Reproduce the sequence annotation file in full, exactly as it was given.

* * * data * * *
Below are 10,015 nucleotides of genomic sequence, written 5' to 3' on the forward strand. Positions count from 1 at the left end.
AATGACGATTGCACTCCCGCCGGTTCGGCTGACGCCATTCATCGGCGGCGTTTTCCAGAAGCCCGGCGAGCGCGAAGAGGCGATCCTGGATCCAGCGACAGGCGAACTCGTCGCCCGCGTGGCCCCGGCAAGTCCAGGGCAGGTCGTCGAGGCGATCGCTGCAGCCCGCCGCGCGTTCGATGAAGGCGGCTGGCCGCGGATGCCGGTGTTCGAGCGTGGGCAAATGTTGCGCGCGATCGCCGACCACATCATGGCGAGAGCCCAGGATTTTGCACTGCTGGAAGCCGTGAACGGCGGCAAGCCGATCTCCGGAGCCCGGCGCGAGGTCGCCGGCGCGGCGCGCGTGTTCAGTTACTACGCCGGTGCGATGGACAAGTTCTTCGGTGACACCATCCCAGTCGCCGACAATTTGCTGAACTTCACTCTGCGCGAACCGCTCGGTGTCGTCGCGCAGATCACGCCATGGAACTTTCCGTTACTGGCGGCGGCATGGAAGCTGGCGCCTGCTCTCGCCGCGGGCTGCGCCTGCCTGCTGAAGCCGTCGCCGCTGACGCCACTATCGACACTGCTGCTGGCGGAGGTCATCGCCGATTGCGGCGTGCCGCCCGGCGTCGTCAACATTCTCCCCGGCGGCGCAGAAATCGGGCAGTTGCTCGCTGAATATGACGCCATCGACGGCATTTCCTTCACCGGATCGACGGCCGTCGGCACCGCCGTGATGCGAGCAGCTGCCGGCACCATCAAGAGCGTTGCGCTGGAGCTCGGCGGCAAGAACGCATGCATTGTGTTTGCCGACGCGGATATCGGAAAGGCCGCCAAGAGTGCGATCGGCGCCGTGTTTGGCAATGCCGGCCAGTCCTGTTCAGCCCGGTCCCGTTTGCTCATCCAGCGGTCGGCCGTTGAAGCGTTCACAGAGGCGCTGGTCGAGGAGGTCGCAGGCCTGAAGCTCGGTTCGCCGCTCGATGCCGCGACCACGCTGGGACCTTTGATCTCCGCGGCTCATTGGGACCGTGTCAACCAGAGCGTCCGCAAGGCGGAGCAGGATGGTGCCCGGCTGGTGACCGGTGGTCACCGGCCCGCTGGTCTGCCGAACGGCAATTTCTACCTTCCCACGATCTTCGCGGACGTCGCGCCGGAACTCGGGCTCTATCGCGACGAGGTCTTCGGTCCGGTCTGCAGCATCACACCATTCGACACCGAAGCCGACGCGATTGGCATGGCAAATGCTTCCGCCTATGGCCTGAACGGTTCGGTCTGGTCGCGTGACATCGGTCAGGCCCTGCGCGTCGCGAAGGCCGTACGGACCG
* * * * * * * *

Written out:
Below are 10,015 nucleotides of genomic sequence, written 5' to 3' on the forward strand. Positions count from 1 at the left end.
AATGACGATTGCACTCCCGCCGGTTCGGCTGACGCCATTCATCGGCGGCGTTTTCCAGAAGCCCGGCGAGCGCGAAGAGGCGATCCTGGATCCAGCGACAGGCGAACTCGTCGCCCGCGTGGCCCCGGCAAGTCCAGGGCAGGTCGTCGAGGCGATCGCTGCAGCCCGCCGCGCGTTCGATGAAGGCGGCTGGCCGCGGATGCCGGTGTTCGAGCGTGGGCAAATGTTGCGCGCGATCGCCGACCACATCATGGCGAGAGCCCAGGATTTTGCACTGCTGGAAGCCGTGAACGGCGGCAAGCCGATCTCCGGAGCCCGGCGCGAGGTCGCCGGCGCGGCGCGCGTGTTCAGTTACTACGCCGGTGCGATGGACAAGTTCTTCGGTGACACCATCCCAGTCGCCGACAATTTGCTGAACTTCACTCTGCGCGAACCGCTCGGTGTCGTCGCGCAGATCACGCCATGGAACTTTCCGTTACTGGCGGCGGCATGGAAGCTGGCGCCTGCTCTCGCCGCGGGCTGCGCCTGCCTGCTGAAGCCGTCGCCGCTGACGCCACTATCGACACTGCTGCTGGCGGAGGTCATCGCCGATTGCGGCGTGCCGCCCGGCGTCGTCAACATTCTCCCCGGCGGCGCAGAAATCGGGCAGTTGCTCGCTGAATATGACGCCATCGACGGCATTTCCTTCACCGGATCGACGGCCGTCGGCACCGCCGTGATGCGAGCAGCTGCCGGCACCATCAAGAGCGTTGCGCTGGAGCTCGGCGGCAAGAACGCATGCATTGTGTTTGCCGACGCGGATATCGGAAAGGCCGCCAAGAGTGCGATCGGCGCCGTGTTTGGCAATGCCGGCCAGTCCTGTTCAGCCCGGTCCCGTTTGCTCATCCAGCGGTCGGCCGTTGAAGCGTTCACAGAGGCGCTGGTCGAGGAGGTCGCAGGCCTGAAGCTCGGTTCGCCGCTCGATGCCGCGACCACGCTGGGACCTTTGATCTCCGCGGCTCATTGGGACCGTGTCAACCAGAGCGTCCGCAAGGCGGAGCAGGATGGTGCCCGGCTGGTGACCGGTGGTCACCGGCCCGCTGGTCTGCCGAACGGCAATTTCTACCTTCCCACGATCTTCGCGGACGTCGCGCCGGAACTCGGGCTCTATCGCGACGAGGTCTTCGGTCCGGTCTGCAGCATCACACCATTCGACACCGAAGCCGACGCGATTGGCATGGCAAATGCTTCCGCCTATGGCCTGAACGGTTCGGTCTGGTCGCGTGACATCGGTCAGGCCCTGCGCGTCGCGAAGGCCGTACGGACCG